• Sun
  • Dec 28, 2014
  • Updated: 12:20pm

MTR agrees to point out staff facilities in absence of public toilets

PUBLISHED : Saturday, 19 May, 2007, 12:00am
UPDATED : Saturday, 19 May, 2007, 12:00am

The MTR Corporation will put up signs and notices in stations over the next two to three months to tell passengers they are welcome to use staff toilets.


Head of operations Wilfred Lau Cheuk-man made the promise yesterday after again refusing to install public toilets in the 45 underground stations, citing technical problems.


Mr Lau's refusal at a Legislative Council rail merger bill panel meeting sparked criticism from lawmakers who said it was ridiculous and unacceptable.


He said it would be immensely difficult to retrofit sewerage in the underground stations, which were not built to include such facilities.


'The ground of the concourse level is lined with many high-voltage power cables so it is very difficult for us to build toilets there,' Mr Lau said. 'We can't build them on the platform, either, because there is not enough space.'


However, each underground station is equipped with seven toilets for its staff and shop tenants. They have been made available to passengers for some time, but until now their accessibility has not been advertised. Mr Lau said that would change.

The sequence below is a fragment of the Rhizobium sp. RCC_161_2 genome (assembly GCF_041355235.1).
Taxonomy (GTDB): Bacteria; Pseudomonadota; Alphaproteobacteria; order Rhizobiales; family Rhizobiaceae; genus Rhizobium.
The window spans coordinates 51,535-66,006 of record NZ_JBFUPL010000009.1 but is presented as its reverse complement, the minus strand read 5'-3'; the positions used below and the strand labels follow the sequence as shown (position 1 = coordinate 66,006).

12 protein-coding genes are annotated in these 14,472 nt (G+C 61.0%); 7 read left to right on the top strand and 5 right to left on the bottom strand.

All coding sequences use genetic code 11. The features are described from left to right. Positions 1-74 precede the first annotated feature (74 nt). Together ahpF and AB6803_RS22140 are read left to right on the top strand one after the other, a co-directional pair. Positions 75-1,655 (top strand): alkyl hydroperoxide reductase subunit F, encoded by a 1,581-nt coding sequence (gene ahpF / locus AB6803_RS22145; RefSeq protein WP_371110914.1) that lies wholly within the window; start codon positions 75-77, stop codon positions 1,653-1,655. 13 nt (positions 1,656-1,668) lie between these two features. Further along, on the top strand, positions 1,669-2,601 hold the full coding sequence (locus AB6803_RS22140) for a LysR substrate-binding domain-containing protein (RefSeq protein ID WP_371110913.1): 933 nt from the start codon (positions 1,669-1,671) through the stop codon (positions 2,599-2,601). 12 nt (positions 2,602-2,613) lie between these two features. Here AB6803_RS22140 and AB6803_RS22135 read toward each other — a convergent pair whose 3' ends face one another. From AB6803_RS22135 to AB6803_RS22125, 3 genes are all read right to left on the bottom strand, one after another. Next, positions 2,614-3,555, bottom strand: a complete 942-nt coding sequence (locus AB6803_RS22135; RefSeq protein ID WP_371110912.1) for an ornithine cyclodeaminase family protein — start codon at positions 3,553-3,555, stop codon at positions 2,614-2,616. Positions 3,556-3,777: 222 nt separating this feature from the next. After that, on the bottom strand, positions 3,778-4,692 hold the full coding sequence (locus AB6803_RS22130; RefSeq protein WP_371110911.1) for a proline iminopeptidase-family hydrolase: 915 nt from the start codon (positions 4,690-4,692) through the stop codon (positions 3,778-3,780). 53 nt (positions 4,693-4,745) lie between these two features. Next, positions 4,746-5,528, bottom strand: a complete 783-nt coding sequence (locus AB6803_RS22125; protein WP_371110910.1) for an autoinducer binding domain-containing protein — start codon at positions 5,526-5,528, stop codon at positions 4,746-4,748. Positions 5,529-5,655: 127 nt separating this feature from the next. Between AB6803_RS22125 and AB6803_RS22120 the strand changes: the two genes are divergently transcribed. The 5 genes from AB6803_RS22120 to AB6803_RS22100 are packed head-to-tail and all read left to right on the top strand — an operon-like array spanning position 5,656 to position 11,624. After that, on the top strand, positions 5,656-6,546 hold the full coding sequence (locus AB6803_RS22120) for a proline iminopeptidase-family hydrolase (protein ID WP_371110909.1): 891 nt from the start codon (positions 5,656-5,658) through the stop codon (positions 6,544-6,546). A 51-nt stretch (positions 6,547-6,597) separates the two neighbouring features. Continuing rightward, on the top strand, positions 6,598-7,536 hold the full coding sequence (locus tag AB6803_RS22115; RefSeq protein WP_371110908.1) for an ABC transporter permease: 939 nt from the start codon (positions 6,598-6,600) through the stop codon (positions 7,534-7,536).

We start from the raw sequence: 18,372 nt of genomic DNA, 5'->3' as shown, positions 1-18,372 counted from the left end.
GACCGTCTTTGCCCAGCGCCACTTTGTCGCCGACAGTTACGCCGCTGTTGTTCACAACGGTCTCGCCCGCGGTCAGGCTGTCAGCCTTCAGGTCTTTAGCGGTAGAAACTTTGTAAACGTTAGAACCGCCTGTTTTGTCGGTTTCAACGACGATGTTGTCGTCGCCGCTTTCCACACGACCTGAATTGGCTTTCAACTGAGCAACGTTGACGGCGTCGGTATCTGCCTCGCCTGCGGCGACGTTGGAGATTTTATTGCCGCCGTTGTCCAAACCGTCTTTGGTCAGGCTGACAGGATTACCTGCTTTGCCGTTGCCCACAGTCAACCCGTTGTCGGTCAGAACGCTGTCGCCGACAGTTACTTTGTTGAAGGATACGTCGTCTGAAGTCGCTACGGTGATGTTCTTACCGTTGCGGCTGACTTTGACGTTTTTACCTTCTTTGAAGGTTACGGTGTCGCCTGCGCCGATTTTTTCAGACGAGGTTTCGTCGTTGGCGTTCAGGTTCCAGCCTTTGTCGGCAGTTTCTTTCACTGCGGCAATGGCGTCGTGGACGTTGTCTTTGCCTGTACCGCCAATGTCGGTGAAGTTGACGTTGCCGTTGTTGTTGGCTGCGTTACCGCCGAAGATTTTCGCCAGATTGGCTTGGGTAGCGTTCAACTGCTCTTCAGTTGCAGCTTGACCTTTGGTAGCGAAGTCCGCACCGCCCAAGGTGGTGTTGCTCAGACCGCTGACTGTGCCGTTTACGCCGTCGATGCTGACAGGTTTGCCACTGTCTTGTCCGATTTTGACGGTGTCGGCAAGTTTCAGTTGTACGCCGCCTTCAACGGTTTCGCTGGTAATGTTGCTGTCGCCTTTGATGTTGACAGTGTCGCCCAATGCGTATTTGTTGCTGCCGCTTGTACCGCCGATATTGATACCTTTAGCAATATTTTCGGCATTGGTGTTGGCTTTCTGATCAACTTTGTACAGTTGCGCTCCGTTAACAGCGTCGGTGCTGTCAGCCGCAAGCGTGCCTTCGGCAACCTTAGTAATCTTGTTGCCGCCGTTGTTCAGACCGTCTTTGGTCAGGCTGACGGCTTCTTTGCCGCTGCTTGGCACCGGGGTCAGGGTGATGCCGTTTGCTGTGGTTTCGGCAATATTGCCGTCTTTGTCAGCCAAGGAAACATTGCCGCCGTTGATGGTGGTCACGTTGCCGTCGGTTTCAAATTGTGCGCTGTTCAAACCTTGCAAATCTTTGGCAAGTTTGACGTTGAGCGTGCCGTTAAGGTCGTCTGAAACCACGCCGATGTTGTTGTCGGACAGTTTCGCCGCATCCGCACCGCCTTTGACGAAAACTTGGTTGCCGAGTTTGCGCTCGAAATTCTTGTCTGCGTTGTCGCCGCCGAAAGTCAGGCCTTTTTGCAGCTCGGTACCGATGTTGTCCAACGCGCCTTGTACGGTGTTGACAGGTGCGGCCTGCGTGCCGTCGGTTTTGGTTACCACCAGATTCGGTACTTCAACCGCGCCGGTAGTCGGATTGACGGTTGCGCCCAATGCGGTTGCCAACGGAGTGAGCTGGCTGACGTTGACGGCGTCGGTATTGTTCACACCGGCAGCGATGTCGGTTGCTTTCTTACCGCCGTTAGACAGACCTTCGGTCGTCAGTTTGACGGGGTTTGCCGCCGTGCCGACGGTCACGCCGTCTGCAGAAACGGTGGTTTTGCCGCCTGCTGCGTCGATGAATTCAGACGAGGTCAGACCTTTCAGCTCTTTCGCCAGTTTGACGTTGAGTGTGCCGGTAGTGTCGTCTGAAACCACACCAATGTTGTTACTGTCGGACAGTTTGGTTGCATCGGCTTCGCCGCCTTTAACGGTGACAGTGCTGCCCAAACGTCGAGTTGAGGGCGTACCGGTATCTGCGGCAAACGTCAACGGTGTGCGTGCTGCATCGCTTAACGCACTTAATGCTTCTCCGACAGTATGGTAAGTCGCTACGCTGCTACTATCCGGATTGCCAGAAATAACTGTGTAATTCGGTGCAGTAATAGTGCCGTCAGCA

Independent legislator Albert Chan Wai-yip said the MTR Corp was failing to provide an adequate service to the public. '[The MTR Corp] has no problem fitting in the sewage systems for its tenants, like Starbucks and Maxim's, but when it comes to the need of the public, they have insurmountable technical problems.'


Selina Chow Liang Shuk-yee, of the Liberal Party, said the MTR Corp's reason was unacceptable.


'We are in the 21st century and Hong Kong is a world-class city,' said Ms Chow. 'Isn't it laughable that you say installing a toilet underground is unfeasible?'


A telephone survey, commissioned by legislator Mandy Tam Heung-man, which polled 513 people showed that some 83 per cent of respondents believed the MTR Corp should install toilets in the underground stations. Some 80 per cent of respondents said that they did not know staff toilets in the stations may be used by passengers.


There are toilets in every KCR station.


Deputy transport secretary Patrick Ho Chung-kei said the MTR Corp would include toilets in the planning of new rail lines, and was also reviewing the possibility of retrofitting toilets in eight stations above ground.


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